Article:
Chemists at some of the biggest legal-weed companies are after an elusive prize; a predictable, reliable product.
The retail showroom of INSA, a farm-to-bong cannabis company in western Massachusetts, is a clean industrial space on the first floor of a four-story brick building in the old mill town Easthampton. When I visited recently, before the coronavirus shut down recreational sales and forbade crowds, the crew of eight behind the glass display cases looked a lot like the staff you’d see dispensing lattes at Starbucks or troubleshooting iPads at the Genius Bar: young, racially diverse, smiling. They were all wearing black T-shirts with the INSA motto, “Uncommon Cannabis.” Standing in line with me were a white-haired couple leaning on canes; a 40-something woman in a black pantsuit, who complained that the wait would be longer than her lunch break; a bald man in a tweed jacket; and a pair of women in perms and polyester discussing the virtues of a strain called Green Crack. We were all waiting at a discreet distance from the counter, as you would at the bank, for the next available “budtender.”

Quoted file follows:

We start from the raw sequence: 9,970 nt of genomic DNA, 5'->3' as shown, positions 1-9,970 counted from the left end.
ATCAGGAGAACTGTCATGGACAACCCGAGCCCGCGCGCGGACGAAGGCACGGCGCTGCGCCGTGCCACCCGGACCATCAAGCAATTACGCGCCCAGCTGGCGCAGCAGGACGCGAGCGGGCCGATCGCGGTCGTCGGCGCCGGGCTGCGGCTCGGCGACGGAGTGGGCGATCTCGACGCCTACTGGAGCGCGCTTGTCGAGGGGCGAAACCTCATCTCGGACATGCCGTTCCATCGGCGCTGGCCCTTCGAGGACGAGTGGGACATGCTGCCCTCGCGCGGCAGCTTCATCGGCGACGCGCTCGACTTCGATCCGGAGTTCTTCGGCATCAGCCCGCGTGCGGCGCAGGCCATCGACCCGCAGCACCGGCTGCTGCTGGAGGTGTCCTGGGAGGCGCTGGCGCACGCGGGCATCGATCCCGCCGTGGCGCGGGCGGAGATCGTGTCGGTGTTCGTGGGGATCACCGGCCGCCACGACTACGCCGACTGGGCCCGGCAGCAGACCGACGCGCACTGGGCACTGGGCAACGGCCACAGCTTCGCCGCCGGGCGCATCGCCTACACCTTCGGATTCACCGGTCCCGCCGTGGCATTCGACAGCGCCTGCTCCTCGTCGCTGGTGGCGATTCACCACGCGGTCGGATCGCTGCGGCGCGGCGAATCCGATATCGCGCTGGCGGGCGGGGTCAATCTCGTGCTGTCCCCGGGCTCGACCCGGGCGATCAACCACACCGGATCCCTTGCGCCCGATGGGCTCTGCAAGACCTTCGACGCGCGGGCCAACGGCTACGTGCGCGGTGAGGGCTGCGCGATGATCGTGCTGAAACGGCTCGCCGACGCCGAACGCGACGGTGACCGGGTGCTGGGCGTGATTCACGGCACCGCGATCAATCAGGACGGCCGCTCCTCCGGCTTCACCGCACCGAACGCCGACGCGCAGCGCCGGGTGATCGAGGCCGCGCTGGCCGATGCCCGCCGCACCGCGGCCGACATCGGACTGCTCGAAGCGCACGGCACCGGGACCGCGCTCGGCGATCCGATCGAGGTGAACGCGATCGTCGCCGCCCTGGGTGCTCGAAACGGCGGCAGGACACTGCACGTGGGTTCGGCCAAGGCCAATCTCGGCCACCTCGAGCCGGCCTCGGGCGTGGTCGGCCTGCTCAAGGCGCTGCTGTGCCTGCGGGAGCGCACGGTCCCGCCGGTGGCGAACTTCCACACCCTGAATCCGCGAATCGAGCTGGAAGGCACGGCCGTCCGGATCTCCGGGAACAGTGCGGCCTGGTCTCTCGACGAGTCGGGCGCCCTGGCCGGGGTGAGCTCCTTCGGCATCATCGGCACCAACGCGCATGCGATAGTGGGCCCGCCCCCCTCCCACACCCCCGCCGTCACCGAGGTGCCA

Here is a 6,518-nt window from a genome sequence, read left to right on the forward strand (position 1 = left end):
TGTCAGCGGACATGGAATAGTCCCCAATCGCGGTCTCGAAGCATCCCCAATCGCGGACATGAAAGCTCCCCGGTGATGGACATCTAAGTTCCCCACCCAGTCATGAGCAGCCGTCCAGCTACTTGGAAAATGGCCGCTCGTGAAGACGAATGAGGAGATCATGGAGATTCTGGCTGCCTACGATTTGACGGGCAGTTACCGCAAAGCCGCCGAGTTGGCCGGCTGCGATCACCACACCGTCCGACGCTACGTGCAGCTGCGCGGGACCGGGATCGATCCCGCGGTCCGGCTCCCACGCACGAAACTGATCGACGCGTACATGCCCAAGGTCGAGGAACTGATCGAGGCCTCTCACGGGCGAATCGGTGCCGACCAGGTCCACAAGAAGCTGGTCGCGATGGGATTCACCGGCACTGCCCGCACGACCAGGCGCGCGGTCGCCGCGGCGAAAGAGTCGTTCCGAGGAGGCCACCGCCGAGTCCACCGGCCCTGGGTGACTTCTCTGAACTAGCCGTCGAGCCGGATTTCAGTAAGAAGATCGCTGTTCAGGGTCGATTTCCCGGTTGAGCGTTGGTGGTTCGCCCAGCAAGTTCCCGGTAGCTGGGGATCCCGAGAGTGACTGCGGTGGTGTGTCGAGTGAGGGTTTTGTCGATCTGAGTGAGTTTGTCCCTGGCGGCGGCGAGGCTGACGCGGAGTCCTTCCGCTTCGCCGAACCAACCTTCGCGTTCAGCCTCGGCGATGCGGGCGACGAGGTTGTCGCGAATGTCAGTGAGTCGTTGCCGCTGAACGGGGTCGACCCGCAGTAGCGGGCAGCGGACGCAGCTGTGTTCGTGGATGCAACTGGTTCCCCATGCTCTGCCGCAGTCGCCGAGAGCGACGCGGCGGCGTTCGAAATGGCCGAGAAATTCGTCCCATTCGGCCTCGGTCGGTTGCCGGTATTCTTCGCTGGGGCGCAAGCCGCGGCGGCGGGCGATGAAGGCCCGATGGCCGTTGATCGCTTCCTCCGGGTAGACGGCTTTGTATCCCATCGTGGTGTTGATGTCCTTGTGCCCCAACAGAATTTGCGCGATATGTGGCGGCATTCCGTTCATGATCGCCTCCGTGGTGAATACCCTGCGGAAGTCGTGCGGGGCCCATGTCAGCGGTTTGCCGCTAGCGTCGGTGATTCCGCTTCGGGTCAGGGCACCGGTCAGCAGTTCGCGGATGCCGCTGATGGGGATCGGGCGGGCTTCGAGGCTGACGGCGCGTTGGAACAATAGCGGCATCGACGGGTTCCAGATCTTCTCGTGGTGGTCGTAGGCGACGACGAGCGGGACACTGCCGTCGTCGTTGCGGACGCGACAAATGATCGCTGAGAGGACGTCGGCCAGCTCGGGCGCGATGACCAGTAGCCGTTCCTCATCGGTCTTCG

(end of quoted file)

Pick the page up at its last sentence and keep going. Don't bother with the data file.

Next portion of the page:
– Read the entire article at New York Times.